A Swingin’ Discovery

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Life is full of little surprises and sometimes those little surprises can be delightful. One came my way recently when I was listening to an internet jazz radio station. The host, a fellow by the name of Denny Farrell, was at a live swing music event, and was interviewing the musicians—two brothers by the name of Midiri. Then I heard the Midiri brothers play, and I became an immediate fan. As Louis Armstrong might have said, man, these cats sure do swing!
For those of us who love swing and big band jazz, finding these guys is like manna from heaven. They play in the Benny Goodman style, using charts right from the era. To listen to them, you’d think they must have been playing with the Big Bands but no, they are relatively young, probably in their early 40’s. I checked into their Web site (www.midiribros.com), and found out more info.
The brothers are New Jersey boys, Joe and Paul. Joe plays clarinet and saxophone, and Paul plays the vibraphone, xylophone, marimba, drums and trombone. The Midiri Brothers play not only jazz but also classical music. They have been playing since graduating Glassboro State College in the mid 1980’s, and can be heard leading groups ranging from trios, quintets, sextets and big bands all featuring Joe’s outstanding clarinet.
Initially performing only on the East coast, the boys finally branched out and made their West coast debut in 2002, and now perform at many West coast jazz festivals throughout the year. These include Mammoth Lakes Jazz Festival, Monterey Jazz Festival, Pismo Jubilee by the Sea Jazz Fest, Redwood Coast Music Fest and Sun Valley Swing-n-Dixie Jazz Jubilee. The Midiris also perform in jazz clubs on a regular basis from Chicago to Florida. They continue to play concerts and dances in their home state of New Jersey. Their big band features many of the arrangements of Benny Goodman, Artie Shaw and the Dorsey Brothers, as well as many of their own arrangements.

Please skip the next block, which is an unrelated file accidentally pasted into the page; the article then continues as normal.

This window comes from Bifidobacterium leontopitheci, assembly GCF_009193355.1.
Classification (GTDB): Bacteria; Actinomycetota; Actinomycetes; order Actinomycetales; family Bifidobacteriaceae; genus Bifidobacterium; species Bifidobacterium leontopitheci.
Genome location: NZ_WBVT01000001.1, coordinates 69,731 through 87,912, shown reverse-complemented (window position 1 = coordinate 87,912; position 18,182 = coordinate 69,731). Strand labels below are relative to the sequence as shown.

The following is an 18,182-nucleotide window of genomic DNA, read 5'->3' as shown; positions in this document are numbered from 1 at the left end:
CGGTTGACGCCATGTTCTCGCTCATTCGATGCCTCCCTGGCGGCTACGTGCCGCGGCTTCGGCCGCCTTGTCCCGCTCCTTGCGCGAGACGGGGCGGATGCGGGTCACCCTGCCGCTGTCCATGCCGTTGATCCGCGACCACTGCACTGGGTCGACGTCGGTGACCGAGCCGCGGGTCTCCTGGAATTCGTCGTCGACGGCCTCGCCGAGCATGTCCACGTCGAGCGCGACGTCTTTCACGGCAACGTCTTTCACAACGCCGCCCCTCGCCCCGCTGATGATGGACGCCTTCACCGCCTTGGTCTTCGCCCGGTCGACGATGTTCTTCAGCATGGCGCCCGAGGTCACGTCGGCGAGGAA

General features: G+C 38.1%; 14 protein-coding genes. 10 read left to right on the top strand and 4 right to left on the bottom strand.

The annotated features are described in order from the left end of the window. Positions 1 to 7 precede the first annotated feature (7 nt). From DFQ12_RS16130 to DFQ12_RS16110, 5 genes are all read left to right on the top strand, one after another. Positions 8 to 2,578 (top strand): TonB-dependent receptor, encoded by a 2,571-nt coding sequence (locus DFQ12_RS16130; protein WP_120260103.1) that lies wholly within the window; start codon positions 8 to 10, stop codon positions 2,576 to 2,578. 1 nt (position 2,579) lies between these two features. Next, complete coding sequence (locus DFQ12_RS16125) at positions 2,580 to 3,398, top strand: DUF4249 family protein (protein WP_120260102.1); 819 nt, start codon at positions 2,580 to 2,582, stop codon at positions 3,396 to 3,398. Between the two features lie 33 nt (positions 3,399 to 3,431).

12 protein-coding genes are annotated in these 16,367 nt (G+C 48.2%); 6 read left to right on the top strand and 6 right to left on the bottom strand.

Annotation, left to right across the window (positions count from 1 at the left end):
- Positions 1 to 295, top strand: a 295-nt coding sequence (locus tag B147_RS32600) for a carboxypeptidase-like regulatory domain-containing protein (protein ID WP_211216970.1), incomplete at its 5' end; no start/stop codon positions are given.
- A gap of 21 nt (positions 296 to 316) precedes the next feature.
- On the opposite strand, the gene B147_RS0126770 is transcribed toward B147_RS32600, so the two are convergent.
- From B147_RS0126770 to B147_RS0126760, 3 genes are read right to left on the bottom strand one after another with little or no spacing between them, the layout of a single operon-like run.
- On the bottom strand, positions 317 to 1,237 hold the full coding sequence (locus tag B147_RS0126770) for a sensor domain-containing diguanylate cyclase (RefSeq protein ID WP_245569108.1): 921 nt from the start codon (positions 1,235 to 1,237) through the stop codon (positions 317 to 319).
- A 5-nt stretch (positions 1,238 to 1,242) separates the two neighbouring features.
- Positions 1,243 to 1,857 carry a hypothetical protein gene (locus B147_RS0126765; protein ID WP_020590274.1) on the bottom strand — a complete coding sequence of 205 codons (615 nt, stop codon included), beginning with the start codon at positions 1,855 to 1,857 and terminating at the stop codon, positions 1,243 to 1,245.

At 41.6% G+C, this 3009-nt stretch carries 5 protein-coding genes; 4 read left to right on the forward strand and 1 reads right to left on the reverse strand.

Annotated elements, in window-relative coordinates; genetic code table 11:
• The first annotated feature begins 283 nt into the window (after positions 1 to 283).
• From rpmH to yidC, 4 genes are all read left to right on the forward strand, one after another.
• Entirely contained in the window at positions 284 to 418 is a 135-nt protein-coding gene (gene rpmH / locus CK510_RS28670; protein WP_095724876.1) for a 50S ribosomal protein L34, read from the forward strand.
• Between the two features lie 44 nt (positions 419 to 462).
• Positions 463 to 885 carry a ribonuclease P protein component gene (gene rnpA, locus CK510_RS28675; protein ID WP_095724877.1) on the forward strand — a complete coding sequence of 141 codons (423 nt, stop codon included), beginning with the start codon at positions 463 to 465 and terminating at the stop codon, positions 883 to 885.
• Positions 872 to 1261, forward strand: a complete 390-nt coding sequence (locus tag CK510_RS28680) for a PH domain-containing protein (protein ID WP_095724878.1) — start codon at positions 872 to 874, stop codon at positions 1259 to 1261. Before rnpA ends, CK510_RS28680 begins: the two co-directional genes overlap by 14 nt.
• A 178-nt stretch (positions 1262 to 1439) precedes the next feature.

They have had major articles written about them in both The Mississippi Rag and The American Rag, both respected jazz news papers. The L.A. Jazz Magazine stated “Catch them whenever you can!” as well as “Their sextet is one of the most exciting small group swing units around today.” Bob Fallstrom wrote in the Herald-Review, “I’ve seen and heard hundreds of clarinet players, and Joe Midiri is the best… I’ve seen every Joe Midiri set here, enthralled by his tone, his technique, his creativity, his imagination and sound.”
And I totally concur with Mr. Fallstrom. I own quite a lot of Benny Goodman, Artie Shaw and Dorsey recordings; I listen to them frequently, and I can tell you the Midiri Brothers are right up there with the greats. Beyond being good musicians, they have that certain indescribable something in their soul, a feeling, an innate sensitivity to the style of swing. It may sound corny but it’s what separates the mediocre from the great.
I caught a glimpse of them on YouTube, and let me tell you, as good as they sound, watching them perform is even better! The next time they’re out in California, I plan to see them in person, which will probably mean the Pismo Beach Jubilee by the Sea in October. In the meantime, I’ll have to be content ordering up a couple of their albums. They have about seven or eight recorded that are all available off their Web site.
It is such a pleasure to discover real musical talent is still around, and being performed and appreciated in America in 2009. With all the junk we are exposed to on a daily basis, with all the ugly noise we’re assaulted by from TV, movies, shopping malls and almost everywhere we go, who’d a-thunk that a couple of New Jersey guys are still swingin’ beautifully at gigs from coast to coast? Thank you, Midiri Brothers, for keeping swing music alive and well a little longer.

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